Thursday, October 6, 2011

R.I.P. Steve Jobs

Apple Computer's Home Page, October 5 & 6, 2011

I'm not a hero worshiper.  I was disgusted with all the crying when Elvis died.  ("Oh, get over it….." I'd think when women walked around work in tears.) I grew up on the Beatles, but John Lennon's death was just a blip on my radar.  I felt sad with the loss of Mother Teresa, but at 87, she'd led a good life and was probably ready for a rest.
Though prepared for it, I was hit pretty hard to open my e-mail yesterday to the subject "Steve Jobs Dead!"
Of course, I didn't know the man, but he profoundly impacted my life with his inventions, with his company and through who he was.  He chose the path less taken, yet based his actions on a deep belief system.  
Had I had the opportunity to work with this man, I would have lasted about a week.  I don't do well with people who tromp on the feelings of others - no matter how basically right their convictions may be.  Steve was known as a tyrant to work for, someone you probably didn't want to get caught in an elevator with at the office.  But, for those stronger than I, they loved working for this man with such foresight and sense of purpose.
Jobs followed his own vision - not those of someone else.  In his simple Levi Jeans, tennis shoes and black turtleneck he introduced product after product to the world that has profoundly changed our lives.  Not one to have all the techie gadgets (though I am seriously married to my Mac Computers), I watched as he introduced the iPad and my head started spinning!  "This is REALLY going to change things in the world," I thought, as I picked up the phone to buy more stock.  Yes, Steve, I do believe!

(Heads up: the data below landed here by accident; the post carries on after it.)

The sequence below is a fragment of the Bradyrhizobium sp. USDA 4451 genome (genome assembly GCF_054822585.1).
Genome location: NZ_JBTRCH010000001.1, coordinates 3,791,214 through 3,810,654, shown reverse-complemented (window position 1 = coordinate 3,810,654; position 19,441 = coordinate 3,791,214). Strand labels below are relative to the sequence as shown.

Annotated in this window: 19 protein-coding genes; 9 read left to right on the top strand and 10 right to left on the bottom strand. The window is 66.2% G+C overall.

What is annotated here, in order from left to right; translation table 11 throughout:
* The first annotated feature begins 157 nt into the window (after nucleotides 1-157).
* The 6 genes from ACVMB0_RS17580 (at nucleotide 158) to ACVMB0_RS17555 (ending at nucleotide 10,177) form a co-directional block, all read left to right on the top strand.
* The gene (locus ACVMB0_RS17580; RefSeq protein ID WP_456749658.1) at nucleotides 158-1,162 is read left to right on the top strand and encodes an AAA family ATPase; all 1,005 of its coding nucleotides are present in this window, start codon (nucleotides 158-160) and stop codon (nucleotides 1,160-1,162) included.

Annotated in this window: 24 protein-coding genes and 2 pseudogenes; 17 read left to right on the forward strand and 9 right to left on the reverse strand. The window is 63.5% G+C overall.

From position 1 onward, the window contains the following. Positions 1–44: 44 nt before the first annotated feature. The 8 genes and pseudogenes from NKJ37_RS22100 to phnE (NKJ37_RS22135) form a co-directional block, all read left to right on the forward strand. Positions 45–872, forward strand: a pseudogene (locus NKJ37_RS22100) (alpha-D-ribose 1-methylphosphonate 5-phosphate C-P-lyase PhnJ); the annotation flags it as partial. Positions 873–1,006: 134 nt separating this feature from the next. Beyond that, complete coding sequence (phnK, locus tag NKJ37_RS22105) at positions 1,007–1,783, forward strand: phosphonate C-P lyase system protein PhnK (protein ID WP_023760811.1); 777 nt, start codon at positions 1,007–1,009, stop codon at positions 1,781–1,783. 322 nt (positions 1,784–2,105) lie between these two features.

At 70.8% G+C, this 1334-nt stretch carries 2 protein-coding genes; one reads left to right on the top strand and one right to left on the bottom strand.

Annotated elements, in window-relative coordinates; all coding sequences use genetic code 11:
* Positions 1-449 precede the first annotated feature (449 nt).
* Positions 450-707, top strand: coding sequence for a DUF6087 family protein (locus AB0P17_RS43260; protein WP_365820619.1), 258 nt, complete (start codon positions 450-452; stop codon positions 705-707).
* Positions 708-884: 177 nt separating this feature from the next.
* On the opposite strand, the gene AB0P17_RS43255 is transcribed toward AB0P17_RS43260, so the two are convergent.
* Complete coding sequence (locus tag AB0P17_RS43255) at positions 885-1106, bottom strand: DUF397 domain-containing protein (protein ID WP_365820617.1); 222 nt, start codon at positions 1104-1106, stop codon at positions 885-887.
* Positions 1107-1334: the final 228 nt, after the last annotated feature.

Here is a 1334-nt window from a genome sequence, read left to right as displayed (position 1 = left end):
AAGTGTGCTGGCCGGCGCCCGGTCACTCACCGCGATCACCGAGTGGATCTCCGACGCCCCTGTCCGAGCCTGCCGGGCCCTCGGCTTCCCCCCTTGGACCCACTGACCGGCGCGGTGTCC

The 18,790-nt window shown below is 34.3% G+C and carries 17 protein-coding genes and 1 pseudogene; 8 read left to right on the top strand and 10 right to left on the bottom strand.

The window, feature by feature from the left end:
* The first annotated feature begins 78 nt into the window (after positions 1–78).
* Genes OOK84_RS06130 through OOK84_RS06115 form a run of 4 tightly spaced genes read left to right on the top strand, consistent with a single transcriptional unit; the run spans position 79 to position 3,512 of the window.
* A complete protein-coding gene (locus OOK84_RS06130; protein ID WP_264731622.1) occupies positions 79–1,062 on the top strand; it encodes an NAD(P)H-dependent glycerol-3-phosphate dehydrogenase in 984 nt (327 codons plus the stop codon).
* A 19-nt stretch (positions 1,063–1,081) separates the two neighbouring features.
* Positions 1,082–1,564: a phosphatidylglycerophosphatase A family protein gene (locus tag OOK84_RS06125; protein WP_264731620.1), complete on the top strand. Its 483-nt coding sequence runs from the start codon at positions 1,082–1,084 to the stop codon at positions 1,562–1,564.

Steve Jobs was our generation's icon for successful nonconformism.  As blogger Om Malik wrote, "Today, we are living in a world that’s about taking short-term decisions: CEOs who pray at the altar of the devil called quarterly earnings, companies that react to rivals, politicians who are only worried about the coming election cycle and leaders who are in for the near-term gain.
“And then there are Steve and Apple: a leader and a company not afraid to take the long view, patiently building the way to the future envisioned for the company. Not afraid to invent the future and to be wrong."
While he revolutionized our world, the soul of the man was what really drew me to him. A Buddhist, a vegetarian, a man of principle, he yanked Apple's membership in the National Chamber of Commerce over their opposition of regulating greenhouse gas emissions.  Bully, Steve!

In a 2005 commencement speech at Stanford, Steve talked about his life, his dance with cancer and encouraged students to keep their deaths clearly in focus.  "No one wants to die," he said.  "Even people who want to go to heaven don't want to die to get there."  But he talks about facing the mirror every day and asking himself if this was his last day on earth, if what he was doing was making him happy.  If the answer was "No" too many days in a row, he changed things.
"Your time is limited," he told the Standford audience, "so don't waste it living someone else's life.  Don't be trapped by dogma, which is living with the results of other people's thinking.  Don't let the noise of others' opinions drown out your own inner voice."
I'm glad I grew up in Steve Jobs' time and I morn his loss.  I encourage people to take a few minutes to watch his Stanford address at  and I add my thoughts to those of so many others.  Godspeed, Steve.  Thank you.

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